General’s private car rental cost €310,000 over four years

Irish representative on European Union Military Committee used service ‘almost daily’

Guidelines for the use of the car and driver state the service should only be used in “exceptional circumstances” to attend functions in uniform

Guidelines for the use of the car and driver state the service should only be used in “exceptional circumstances” to attend functions in uniform

 

A €35-an-hour hired luxury car, used by Ireland’s representative on the European Union Military Committee (EUMC) cost more than €310,000 over a four-and-a-half year period, according to an internal Department of Defence audit.

Guidelines for the use of the car and driver state the service should only be used in “exceptional circumstances” to attend functions in uniform, where using the officer’s own car or a taxi “would not be appropriate”.

According to the audit, from March 2015 to June 2016, the car was booked on average 20 times a month, for an average six hours per trip. At the time, Brig Gen Murray Piggott was Ireland’s representative on the EUMC.

The audit examined the use of the car from April to June 2016, and found it was used “every week day with the exception of one”.

Over the three-month period it was used 64 times, for a total of 384 hours, with journey logs varying from three to eight hours in duration.

“A service, reserved for ‘exceptional circumstances’ was used on an almost daily basis for large periods of time and at a cost of over €4,000 per month,” the audit report states.

The private car hire firm used was Bvba Vanderbiest, and the Belgian company’s website says their fleet is made up of luxury passenger cars.

‘Classified documentation’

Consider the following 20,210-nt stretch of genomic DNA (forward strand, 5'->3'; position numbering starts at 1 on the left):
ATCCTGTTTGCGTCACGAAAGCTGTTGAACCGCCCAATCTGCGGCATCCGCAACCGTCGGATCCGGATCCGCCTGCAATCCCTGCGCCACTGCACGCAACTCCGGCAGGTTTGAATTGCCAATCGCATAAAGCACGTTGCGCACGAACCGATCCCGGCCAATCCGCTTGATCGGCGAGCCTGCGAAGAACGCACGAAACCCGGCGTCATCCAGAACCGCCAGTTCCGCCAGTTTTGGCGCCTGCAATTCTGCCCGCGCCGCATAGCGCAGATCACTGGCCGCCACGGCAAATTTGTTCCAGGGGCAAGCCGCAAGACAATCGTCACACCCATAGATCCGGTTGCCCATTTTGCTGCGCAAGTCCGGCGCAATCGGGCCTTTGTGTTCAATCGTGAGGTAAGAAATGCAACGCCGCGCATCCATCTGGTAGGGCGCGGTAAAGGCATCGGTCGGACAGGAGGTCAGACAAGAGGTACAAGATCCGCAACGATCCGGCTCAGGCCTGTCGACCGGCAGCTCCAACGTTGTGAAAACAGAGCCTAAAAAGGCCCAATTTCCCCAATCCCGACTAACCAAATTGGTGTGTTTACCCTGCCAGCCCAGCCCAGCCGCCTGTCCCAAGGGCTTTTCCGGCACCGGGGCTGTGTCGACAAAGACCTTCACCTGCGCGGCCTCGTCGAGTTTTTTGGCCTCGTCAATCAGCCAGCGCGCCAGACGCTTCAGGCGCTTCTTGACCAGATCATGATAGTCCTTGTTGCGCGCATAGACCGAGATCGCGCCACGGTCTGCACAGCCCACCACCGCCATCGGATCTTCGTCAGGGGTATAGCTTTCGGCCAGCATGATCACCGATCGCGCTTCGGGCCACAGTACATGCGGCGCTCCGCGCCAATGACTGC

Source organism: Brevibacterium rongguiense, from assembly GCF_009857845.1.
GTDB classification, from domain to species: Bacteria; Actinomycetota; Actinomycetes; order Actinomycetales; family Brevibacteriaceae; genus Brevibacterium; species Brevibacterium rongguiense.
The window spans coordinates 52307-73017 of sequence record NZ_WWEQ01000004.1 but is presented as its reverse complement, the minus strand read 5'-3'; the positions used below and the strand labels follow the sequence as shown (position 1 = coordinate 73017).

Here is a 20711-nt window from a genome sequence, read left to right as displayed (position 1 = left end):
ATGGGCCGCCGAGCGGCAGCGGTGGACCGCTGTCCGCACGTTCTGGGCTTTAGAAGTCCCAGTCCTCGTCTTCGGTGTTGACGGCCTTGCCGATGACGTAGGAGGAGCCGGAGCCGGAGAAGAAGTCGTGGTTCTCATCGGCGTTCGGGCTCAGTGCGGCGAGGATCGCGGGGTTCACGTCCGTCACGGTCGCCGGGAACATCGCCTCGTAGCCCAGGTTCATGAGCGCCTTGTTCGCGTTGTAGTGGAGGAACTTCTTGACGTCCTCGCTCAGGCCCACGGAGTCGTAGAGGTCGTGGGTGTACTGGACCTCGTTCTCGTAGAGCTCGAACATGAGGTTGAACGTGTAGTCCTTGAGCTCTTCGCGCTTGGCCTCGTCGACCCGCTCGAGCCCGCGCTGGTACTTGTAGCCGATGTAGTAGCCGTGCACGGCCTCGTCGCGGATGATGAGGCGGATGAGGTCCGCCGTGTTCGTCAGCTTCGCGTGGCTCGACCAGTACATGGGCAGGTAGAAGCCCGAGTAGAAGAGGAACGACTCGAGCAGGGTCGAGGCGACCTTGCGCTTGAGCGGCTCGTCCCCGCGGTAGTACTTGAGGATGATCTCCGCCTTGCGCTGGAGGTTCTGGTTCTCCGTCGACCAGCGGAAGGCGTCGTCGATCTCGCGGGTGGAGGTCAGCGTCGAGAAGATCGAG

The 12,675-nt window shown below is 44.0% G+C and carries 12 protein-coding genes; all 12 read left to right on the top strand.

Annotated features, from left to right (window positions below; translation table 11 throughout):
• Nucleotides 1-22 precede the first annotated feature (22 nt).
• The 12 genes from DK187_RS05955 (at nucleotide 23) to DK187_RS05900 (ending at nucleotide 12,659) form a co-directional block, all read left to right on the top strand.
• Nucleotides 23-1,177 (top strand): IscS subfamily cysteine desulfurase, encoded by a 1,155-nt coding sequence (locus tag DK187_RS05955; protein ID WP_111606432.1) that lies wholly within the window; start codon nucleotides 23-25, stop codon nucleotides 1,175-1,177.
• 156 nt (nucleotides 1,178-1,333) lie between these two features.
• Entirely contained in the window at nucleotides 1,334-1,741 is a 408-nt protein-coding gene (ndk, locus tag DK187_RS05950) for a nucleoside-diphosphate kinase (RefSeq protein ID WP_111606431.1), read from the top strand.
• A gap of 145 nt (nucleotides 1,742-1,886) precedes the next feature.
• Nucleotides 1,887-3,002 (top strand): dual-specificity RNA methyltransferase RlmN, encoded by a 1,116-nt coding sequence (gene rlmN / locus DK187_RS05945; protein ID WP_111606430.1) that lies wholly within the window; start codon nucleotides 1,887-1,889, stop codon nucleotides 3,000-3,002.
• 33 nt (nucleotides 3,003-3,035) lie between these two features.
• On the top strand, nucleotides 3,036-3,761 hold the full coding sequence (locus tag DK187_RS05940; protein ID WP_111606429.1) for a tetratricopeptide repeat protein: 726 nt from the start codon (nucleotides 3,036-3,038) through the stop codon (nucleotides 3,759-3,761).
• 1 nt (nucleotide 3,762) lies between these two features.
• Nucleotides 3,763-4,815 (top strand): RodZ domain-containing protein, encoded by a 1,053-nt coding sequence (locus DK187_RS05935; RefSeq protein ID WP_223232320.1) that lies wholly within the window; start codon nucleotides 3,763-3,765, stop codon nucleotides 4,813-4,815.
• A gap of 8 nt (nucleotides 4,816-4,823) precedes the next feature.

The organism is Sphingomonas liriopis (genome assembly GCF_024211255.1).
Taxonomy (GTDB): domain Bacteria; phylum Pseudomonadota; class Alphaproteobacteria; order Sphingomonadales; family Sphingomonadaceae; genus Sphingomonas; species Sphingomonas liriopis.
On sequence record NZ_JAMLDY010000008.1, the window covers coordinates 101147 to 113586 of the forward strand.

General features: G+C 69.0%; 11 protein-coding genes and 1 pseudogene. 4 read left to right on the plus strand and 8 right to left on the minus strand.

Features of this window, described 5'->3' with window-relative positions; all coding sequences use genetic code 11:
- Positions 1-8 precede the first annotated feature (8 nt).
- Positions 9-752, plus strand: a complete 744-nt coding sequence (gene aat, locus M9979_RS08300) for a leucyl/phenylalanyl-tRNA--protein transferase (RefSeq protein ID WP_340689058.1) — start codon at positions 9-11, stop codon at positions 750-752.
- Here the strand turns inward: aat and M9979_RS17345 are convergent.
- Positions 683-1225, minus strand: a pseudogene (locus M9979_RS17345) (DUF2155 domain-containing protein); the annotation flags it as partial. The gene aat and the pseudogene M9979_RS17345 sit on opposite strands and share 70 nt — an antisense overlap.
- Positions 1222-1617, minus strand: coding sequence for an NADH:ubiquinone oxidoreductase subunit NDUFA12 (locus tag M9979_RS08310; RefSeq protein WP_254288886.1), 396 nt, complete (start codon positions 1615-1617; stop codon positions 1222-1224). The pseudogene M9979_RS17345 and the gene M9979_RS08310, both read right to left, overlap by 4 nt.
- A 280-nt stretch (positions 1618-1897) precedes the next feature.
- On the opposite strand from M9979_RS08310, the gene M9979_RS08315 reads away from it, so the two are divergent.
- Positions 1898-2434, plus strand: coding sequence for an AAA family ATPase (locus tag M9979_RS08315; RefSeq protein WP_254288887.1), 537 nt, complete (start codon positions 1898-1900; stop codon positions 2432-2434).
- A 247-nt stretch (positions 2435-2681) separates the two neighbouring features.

Reasons cited for using the car included “attendance at meetings, lunches, dinners and receptions”, according to the audit and there were four instances of use “for the distribution of classified documentation”. The audit was completed in June 2017 and released to The Irish Times under the Freedom of Information Act.

The EUMC provides advice and recommendations on military policy and strategy, and is made up of the heads of each country’s military. Chief of Defence vice admiral Mark Mellett is head of the Irish Defence Forces. The military representative acts on his behalf on the EUMC and is stationed permanently in Brussels.

Brig Gen Piggott was appointed military representative in December 2013 and was replaced, on retirement, by Brig Gen Philip Brennan in February 2017.

The military representative can claim mileage for the use of his personal car at work, guidelines state, and “this should be the norm in almost all circumstances” where public transport or taxis would not be appropriate. A review of invoices from a financial support package for the post, paid by the Department of Foreign Affairs, “did not identify any instances of claims for mileage or public transport usage”, the audit said.

Spending on the Brussels car hire firm from 2012 to June 2016 made up two thirds of the almost €471,000 in Defence Forces expenditure on transport hire during the period. In 2014 almost €79,300 was paid to Bvba Vanderbeist.

‘Misinterpreted’

The audit recommended that a review of the service should be undertaken “urgently” to ensure its use was complying with guidelines.

The Defence Forces finance branch said on foot of the audit a comprehensive review showed it “was evident the facility was used on a more regular basis than as advised”, and the guidelines “appear to have been misinterpreted”.

Following the audit, further checks and scrutiny on the use of the service were put in place by military authorities. Spending on the private car hire over 2017 fell to €22,501, and €19,600 to date this year, according to a Defence Forces spokesman.

Decisions to use the vehicle take into account necessary “security requirements”, the spokesman said, these include advice not to use public transport in military uniform.

The Defence Forces spokesman said as Brig Gen Piggott is now retired, the Defence Forces could not respond to queries from The Irish Times on his behalf. However, he was made aware of the queries and of the publication of this article.